Home-Related Tax Breaks Are Valuable on 2017 Returns, Will Be Less For 2018

Home-Related Tax Breaks Are Valuable on 2017 Returns, Will Be Less For 2018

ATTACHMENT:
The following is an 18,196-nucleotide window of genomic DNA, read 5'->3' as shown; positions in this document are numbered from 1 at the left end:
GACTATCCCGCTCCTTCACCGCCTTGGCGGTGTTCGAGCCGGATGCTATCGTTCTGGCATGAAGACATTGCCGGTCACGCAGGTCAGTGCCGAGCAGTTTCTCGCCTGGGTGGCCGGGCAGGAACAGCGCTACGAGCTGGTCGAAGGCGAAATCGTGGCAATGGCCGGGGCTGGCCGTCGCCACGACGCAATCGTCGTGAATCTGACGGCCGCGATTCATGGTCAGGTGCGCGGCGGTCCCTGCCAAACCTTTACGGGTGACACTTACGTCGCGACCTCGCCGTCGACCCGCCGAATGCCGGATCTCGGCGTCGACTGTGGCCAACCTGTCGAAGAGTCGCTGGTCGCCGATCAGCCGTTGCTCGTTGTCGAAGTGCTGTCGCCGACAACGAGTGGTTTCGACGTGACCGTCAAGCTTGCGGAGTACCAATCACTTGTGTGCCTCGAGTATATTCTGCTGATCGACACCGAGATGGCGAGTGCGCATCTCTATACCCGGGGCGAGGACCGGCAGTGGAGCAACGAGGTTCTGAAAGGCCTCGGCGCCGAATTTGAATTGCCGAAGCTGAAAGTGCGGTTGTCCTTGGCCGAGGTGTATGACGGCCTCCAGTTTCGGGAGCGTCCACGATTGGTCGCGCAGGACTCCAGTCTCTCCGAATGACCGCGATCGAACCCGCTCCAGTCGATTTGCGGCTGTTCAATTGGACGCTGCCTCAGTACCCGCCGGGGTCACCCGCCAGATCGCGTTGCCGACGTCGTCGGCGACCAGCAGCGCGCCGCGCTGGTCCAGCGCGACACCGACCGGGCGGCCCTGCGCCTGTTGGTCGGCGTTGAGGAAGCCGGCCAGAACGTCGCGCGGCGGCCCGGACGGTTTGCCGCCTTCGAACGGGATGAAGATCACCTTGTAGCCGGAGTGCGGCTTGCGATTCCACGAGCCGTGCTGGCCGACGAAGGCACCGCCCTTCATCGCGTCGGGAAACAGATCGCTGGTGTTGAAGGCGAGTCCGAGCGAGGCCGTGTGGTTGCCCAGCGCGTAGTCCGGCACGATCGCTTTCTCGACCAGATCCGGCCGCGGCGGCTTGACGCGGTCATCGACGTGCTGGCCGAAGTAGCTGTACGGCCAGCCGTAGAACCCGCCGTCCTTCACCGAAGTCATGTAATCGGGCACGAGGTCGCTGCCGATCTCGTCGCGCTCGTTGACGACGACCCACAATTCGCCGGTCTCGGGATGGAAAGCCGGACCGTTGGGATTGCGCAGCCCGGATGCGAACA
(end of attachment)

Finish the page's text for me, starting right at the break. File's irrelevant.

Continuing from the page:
Home ownership is a key element of the American dream for many, and the U.S. tax code includes many tax breaks that help support this dream. If you own a home, you may be eligible for several valuable breaks when you file your 2017 return. But under the Tax Cuts and Jobs Act, your home-related breaks may not be as valuable when you file your 2018 return next year. 2017 vs. 2018 Here’s a look at various home-related tax breaks for 2017 vs. 2018: Property tax deduction. For 2017, property tax is generally fully deductible — unless you’re subject to the alternative minimum tax (AMT). For 2018, your total deduction for all state and local taxes, including both property taxes and either income taxes or sales taxes, is capped at $10,000. Mortgage interest deduction. For 2017, you generally can deduct interest on up to a combined total of $1 million of mortgage debt incurred to purchase, build or improve your principal residence and a second residence. However, for 2018, if the mortgage debt was incurred on or after December 15, 2017, the debt limit generally is $750,000. Home equity debt interest deduction. For 2017, interest on home equity debt used for any purpose (debt limit of $100,000) may be deductible. (If home equity debt isn’t used for home improvements, the interest isn’t deductible for AMT purposes). For 2018, the TCJA suspends the home equity interest deduction. But the IRS has clarified that such interest generally still will be deductible if used for home improvements. Mortgage insurance premium deduction. This break expired December 31, 2017, but Congress might extend it....